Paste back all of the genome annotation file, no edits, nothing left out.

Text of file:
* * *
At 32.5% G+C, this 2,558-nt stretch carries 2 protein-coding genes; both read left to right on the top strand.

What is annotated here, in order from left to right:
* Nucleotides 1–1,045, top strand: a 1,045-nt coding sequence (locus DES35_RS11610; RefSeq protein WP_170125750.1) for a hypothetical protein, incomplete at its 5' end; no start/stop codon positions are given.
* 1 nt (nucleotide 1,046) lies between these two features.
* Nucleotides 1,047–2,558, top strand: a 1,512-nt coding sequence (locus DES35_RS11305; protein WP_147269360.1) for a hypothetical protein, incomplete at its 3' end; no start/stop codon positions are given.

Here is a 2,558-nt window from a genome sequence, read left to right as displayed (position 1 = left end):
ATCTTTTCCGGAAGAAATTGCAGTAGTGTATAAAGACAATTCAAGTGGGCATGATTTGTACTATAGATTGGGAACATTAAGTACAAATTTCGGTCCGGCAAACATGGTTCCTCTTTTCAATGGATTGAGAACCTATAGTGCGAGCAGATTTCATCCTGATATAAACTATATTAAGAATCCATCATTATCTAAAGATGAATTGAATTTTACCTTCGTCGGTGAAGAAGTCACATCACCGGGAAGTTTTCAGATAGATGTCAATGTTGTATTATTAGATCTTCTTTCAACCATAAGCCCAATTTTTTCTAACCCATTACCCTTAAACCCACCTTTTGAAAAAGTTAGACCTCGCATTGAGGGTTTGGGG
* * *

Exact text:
At 32.5% G+C, this 2,558-nt stretch carries 2 protein-coding genes; both read left to right on the top strand.

What is annotated here, in order from left to right:
* Nucleotides 1–1,045, top strand: a 1,045-nt coding sequence (locus DES35_RS11610; RefSeq protein WP_170125750.1) for a hypothetical protein, incomplete at its 5' end; no start/stop codon positions are given.
* 1 nt (nucleotide 1,046) lies between these two features.
* Nucleotides 1,047–2,558, top strand: a 1,512-nt coding sequence (locus DES35_RS11305; protein WP_147269360.1) for a hypothetical protein, incomplete at its 3' end; no start/stop codon positions are given.

Here is a 2,558-nt window from a genome sequence, read left to right as displayed (position 1 = left end):
ATCTTTTCCGGAAGAAATTGCAGTAGTGTATAAAGACAATTCAAGTGGGCATGATTTGTACTATAGATTGGGAACATTAAGTACAAATTTCGGTCCGGCAAACATGGTTCCTCTTTTCAATGGATTGAGAACCTATAGTGCGAGCAGATTTCATCCTGATATAAACTATATTAAGAATCCATCATTATCTAAAGATGAATTGAATTTTACCTTCGTCGGTGAAGAAGTCACATCACCGGGAAGTTTTCAGATAGATGTCAATGTTGTATTATTAGATCTTCTTTCAACCATAAGCCCAATTTTTTCTAACCCATTACCCTTAAACCCACCTTTTGAAAAAGTTAGACCTCGCATTGAGGGTTTGGGG